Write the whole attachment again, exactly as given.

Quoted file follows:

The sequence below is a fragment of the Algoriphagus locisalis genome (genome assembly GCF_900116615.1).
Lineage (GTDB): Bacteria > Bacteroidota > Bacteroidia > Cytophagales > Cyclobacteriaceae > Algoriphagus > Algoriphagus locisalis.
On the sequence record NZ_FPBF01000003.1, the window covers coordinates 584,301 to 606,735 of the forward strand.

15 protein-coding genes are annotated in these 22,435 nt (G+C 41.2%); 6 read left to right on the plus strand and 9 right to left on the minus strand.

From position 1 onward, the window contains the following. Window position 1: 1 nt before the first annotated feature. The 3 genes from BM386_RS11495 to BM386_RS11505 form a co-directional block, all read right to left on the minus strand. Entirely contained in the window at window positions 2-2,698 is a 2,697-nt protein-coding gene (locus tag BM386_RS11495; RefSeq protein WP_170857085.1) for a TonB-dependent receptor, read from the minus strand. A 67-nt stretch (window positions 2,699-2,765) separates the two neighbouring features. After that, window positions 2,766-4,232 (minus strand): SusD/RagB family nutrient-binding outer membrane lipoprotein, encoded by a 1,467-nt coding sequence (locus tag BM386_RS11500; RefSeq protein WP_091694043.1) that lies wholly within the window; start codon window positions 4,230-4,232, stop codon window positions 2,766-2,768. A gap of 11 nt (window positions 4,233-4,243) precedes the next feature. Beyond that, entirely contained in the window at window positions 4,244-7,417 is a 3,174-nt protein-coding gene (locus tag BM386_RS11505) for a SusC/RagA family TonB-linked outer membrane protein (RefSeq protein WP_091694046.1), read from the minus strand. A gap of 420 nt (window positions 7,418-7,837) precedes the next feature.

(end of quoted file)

The sequence below is a fragment of the Algoriphagus locisalis genome (genome assembly GCF_900116615.1).
Lineage (GTDB): Bacteria > Bacteroidota > Bacteroidia > Cytophagales > Cyclobacteriaceae > Algoriphagus > Algoriphagus locisalis.
On the sequence record NZ_FPBF01000003.1, the window covers coordinates 584,301 to 606,735 of the forward strand.

15 protein-coding genes are annotated in these 22,435 nt (G+C 41.2%); 6 read left to right on the plus strand and 9 right to left on the minus strand.

From position 1 onward, the window contains the following. Window position 1: 1 nt before the first annotated feature. The 3 genes from BM386_RS11495 to BM386_RS11505 form a co-directional block, all read right to left on the minus strand. Entirely contained in the window at window positions 2-2,698 is a 2,697-nt protein-coding gene (locus tag BM386_RS11495; RefSeq protein WP_170857085.1) for a TonB-dependent receptor, read from the minus strand. A 67-nt stretch (window positions 2,699-2,765) separates the two neighbouring features. After that, window positions 2,766-4,232 (minus strand): SusD/RagB family nutrient-binding outer membrane lipoprotein, encoded by a 1,467-nt coding sequence (locus tag BM386_RS11500; RefSeq protein WP_091694043.1) that lies wholly within the window; start codon window positions 4,230-4,232, stop codon window positions 2,766-2,768. A gap of 11 nt (window positions 4,233-4,243) precedes the next feature. Beyond that, entirely contained in the window at window positions 4,244-7,417 is a 3,174-nt protein-coding gene (locus tag BM386_RS11505) for a SusC/RagA family TonB-linked outer membrane protein (RefSeq protein WP_091694046.1), read from the minus strand. A gap of 420 nt (window positions 7,418-7,837) precedes the next feature.